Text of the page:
This rule was in effect at the time attorneys fees were awarded, but as of July 1, 1984, has been supplanted by new Maryland Rule 1-341.
Judge Miller refused to award fees attributed to appellee's own time or his mileage.
The question now before the Court is whether or not I should award attorney's fees pursuant to Maryland Rule 604(b) which is bad faith or is for any proceeding brought in bad faith with or without substantial justification.
With respect to the question of bad faith, I don't think it is unusual for a husband to feel a certain amount of indignation toward his wife's attorney.
Whether or not this suit directly arose out of that or by way of a bad faith or not may not be necessary in deciding this particular issue.
. . . .
In determining whether this suit is without justification, I looked at the facts, I looked at the law. I did that in connection with ruling on the demurrer.
I take into consideration a couple of other things: that following the termination of these two actions, both in [Washington, D.C.] and in Montgomery County, both of which were terminated in Mr. Dent's favor, a grievance procedure was instituted by Mr. Dent.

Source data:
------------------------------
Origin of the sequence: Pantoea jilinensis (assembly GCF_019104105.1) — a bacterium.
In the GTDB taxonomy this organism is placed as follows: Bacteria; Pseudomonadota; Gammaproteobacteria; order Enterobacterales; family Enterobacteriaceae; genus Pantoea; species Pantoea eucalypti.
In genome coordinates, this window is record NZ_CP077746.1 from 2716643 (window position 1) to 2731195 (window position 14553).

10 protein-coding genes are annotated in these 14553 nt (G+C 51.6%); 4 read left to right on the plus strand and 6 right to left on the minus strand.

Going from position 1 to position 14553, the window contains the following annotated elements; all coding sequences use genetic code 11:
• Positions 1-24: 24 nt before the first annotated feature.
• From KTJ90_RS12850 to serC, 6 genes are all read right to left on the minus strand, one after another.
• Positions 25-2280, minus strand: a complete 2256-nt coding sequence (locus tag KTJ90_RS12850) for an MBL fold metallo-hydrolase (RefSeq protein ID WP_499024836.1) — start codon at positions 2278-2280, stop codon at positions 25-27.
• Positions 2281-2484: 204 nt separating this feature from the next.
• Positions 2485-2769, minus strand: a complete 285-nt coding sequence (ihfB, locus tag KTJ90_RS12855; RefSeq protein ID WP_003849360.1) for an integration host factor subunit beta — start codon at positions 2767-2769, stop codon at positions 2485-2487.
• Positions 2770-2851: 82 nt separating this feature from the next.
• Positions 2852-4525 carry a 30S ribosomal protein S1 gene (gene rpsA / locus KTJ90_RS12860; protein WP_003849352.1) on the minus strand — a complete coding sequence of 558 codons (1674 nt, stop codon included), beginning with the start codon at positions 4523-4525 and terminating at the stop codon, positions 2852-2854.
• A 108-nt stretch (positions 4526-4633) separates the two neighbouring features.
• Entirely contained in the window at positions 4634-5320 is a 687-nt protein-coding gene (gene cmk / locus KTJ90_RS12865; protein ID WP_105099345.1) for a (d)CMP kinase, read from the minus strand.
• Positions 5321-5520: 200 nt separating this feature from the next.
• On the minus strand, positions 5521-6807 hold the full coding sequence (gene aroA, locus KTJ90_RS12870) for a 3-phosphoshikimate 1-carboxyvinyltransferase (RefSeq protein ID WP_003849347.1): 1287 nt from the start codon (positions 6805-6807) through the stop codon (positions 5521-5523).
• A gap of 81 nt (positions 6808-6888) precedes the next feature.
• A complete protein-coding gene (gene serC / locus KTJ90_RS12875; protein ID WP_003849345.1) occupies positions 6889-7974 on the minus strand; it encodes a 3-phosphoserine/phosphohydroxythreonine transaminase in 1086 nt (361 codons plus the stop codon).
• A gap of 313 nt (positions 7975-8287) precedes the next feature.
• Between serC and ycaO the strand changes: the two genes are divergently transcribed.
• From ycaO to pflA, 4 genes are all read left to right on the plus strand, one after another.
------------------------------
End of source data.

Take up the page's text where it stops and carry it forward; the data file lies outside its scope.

There was also a refusal by Judge Frosh to make an award of counsel fees in connection with the Montgomery County case, at least there was a non-award of attorneys' fees.
. . . .
Having reviewed the Declaration, as I indicated earlier, there would appear to be in the Court's mind and based upon what I saw before it, there would appear to be no legal justification for the action to be brought.
I understand that is on appeal, and there is no factual basis alleged. There is a cause of action for abuse of process.
This action, from what I know about abuse of process, doesn't fit in that category. The only category might be if the Court of Appeals decides that it is going to invent a new cause of action.
. . . .
Given all the circumstances, the Court is of the opinion, having seen that Declaration, is of the opinion that based upon everything I have been able to glean about this action, it is brought without any legal or factual justification.
Dent appealed and asserts that:
1. The trial court erred in finding that the appellant's lawsuit was brought without substantial justification; and
2. The trial court lacked jurisdiction to award attorney's fees in this case.
1. "Without Substantial Justification"